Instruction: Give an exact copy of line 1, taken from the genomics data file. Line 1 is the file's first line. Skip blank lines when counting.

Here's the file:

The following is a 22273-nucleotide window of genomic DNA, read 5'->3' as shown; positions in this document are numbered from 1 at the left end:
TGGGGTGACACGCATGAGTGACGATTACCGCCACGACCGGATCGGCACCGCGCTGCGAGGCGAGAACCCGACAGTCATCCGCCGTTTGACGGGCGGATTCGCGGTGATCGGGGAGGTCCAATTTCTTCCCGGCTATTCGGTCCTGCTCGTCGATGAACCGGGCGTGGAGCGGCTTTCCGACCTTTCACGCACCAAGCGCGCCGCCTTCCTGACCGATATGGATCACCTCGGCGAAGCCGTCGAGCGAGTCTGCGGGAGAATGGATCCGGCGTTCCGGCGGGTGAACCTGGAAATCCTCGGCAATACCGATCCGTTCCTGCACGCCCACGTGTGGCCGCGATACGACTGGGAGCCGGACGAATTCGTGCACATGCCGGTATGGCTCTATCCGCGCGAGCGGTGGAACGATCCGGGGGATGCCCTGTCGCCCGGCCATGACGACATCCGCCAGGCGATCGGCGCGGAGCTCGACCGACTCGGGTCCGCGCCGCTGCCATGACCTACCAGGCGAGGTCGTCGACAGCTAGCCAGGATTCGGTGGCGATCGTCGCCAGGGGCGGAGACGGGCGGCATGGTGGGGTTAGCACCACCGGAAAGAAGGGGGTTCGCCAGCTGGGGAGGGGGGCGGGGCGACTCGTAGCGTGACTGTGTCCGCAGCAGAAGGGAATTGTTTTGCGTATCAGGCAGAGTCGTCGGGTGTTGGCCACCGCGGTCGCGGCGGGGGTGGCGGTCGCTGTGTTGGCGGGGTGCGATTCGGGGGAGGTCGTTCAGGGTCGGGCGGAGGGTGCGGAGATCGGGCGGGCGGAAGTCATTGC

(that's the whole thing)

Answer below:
The following is a 22273-nucleotide window of genomic DNA, read 5'->3' as shown; positions in this document are numbered from 1 at the left end: